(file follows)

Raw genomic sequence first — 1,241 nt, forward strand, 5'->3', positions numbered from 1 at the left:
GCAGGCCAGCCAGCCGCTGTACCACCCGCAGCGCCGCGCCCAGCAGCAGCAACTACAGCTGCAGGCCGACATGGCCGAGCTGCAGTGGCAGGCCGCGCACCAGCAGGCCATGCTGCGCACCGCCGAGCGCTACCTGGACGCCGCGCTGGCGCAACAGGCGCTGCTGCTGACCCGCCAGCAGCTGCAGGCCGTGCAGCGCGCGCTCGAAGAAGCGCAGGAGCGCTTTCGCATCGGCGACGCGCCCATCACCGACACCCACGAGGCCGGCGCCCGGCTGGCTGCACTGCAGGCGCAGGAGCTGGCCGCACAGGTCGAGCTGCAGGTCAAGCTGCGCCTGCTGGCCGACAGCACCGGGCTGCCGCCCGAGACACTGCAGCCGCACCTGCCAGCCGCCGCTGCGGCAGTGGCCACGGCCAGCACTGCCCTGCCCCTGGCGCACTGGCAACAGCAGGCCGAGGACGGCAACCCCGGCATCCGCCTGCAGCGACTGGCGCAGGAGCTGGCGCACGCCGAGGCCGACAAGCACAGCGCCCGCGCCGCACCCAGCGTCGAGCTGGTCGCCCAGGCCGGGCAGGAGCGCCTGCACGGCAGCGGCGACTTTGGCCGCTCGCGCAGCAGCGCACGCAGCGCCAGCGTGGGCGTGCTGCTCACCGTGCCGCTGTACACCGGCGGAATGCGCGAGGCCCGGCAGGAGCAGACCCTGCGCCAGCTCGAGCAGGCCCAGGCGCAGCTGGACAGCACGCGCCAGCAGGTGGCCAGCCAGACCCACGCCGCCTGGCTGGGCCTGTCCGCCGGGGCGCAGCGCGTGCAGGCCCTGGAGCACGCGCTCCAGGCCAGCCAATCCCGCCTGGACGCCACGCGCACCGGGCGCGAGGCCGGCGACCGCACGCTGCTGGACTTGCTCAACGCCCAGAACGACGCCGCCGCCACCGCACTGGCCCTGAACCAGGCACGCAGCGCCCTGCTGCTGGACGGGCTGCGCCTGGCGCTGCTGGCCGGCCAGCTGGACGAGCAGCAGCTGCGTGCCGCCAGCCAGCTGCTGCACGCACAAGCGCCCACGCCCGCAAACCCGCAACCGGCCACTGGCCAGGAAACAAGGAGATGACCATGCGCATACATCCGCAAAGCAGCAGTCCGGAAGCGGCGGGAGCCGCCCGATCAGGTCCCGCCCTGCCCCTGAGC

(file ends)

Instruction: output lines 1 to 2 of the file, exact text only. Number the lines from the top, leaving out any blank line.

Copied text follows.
Raw genomic sequence first — 1,241 nt, forward strand, 5'->3', positions numbered from 1 at the left:
GCAGGCCAGCCAGCCGCTGTACCACCCGCAGCGCCGCGCCCAGCAGCAGCAACTACAGCTGCAGGCCGACATGGCCGAGCTGCAGTGGCAGGCCGCGCACCAGCAGGCCATGCTGCGCACCGCCGAGCGCTACCTGGACGCCGCGCTGGCGCAACAGGCGCTGCTGCTGACCCGCCAGCAGCTGCAGGCCGTGCAGCGCGCGCTCGAAGAAGCGCAGGAGCGCTTTCGCATCGGCGACGCGCCCATCACCGACACCCACGAGGCCGGCGCCCGGCTGGCTGCACTGCAGGCGCAGGAGCTGGCCGCACAGGTCGAGCTGCAGGTCAAGCTGCGCCTGCTGGCCGACAGCACCGGGCTGCCGCCCGAGACACTGCAGCCGCACCTGCCAGCCGCCGCTGCGGCAGTGGCCACGGCCAGCACTGCCCTGCCCCTGGCGCACTGGCAACAGCAGGCCGAGGACGGCAACCCCGGCATCCGCCTGCAGCGACTGGCGCAGGAGCTGGCGCACGCCGAGGCCGACAAGCACAGCGCCCGCGCCGCACCCAGCGTCGAGCTGGTCGCCCAGGCCGGGCAGGAGCGCCTGCACGGCAGCGGCGACTTTGGCCGCTCGCGCAGCAGCGCACGCAGCGCCAGCGTGGGCGTGCTGCTCACCGTGCCGCTGTACACCGGCGGAATGCGCGAGGCCCGGCAGGAGCAGACCCTGCGCCAGCTCGAGCAGGCCCAGGCGCAGCTGGACAGCACGCGCCAGCAGGTGGCCAGCCAGACCCACGCCGCCTGGCTGGGCCTGTCCGCCGGGGCGCAGCGCGTGCAGGCCCTGGAGCACGCGCTCCAGGCCAGCCAATCCCGCCTGGACGCCACGCGCACCGGGCGCGAGGCCGGCGACCGCACGCTGCTGGACTTGCTCAACGCCCAGAACGACGCCGCCGCCACCGCACTGGCCCTGAACCAGGCACGCAGCGCCCTGCTGCTGGACGGGCTGCGCCTGGCGCTGCTGGCCGGCCAGCTGGACGAGCAGCAGCTGCGTGCCGCCAGCCAGCTGCTGCACGCACAAGCGCCCACGCCCGCAAACCCGCAACCGGCCACTGGCCAGGAAACAAGGAGATGACCATGCGCATACATCCGCAAAGCAGCAGTCCGGAAGCGGCGGGAGCCGCCCGATCAGGTCCCGCCCTGCCCCTGAGC